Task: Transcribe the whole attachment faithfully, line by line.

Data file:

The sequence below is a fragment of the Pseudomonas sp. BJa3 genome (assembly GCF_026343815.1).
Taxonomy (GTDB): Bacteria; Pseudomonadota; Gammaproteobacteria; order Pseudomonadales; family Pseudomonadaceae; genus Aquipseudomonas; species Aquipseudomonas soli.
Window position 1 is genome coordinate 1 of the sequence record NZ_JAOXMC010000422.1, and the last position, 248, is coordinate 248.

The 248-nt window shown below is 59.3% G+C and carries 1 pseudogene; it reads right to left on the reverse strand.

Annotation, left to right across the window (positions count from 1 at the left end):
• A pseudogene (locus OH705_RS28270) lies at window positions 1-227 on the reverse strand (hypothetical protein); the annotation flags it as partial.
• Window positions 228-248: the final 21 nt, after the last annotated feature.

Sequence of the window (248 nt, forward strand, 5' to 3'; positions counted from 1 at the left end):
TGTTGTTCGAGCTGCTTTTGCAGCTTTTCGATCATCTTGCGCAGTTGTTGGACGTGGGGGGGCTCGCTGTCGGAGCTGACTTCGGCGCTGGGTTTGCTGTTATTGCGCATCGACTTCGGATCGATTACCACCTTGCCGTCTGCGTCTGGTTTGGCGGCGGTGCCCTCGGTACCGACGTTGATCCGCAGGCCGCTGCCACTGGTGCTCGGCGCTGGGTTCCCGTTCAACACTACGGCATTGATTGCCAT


The sequence below is a fragment of the Pseudomonas sp. BJa3 genome (assembly GCF_026343815.1).
Taxonomy (GTDB): Bacteria; Pseudomonadota; Gammaproteobacteria; order Pseudomonadales; family Pseudomonadaceae; genus Aquipseudomonas; species Aquipseudomonas soli.
Window position 1 is genome coordinate 1 of the sequence record NZ_JAOXMC010000422.1, and the last position, 248, is coordinate 248.

The 248-nt window shown below is 59.3% G+C and carries 1 pseudogene; it reads right to left on the reverse strand.

Annotation, left to right across the window (positions count from 1 at the left end):
• A pseudogene (locus OH705_RS28270) lies at window positions 1-227 on the reverse strand (hypothetical protein); the annotation flags it as partial.
• Window positions 228-248: the final 21 nt, after the last annotated feature.

Sequence of the window (248 nt, forward strand, 5' to 3'; positions counted from 1 at the left end):
TGTTGTTCGAGCTGCTTTTGCAGCTTTTCGATCATCTTGCGCAGTTGTTGGACGTGGGGGGGCTCGCTGTCGGAGCTGACTTCGGCGCTGGGTTTGCTGTTATTGCGCATCGACTTCGGATCGATTACCACCTTGCCGTCTGCGTCTGGTTTGGCGGCGGTGCCCTCGGTACCGACGTTGATCCGCAGGCCGCTGCCACTGGTGCTCGGCGCTGGGTTCCCGTTCAACACTACGGCATTGATTGCCAT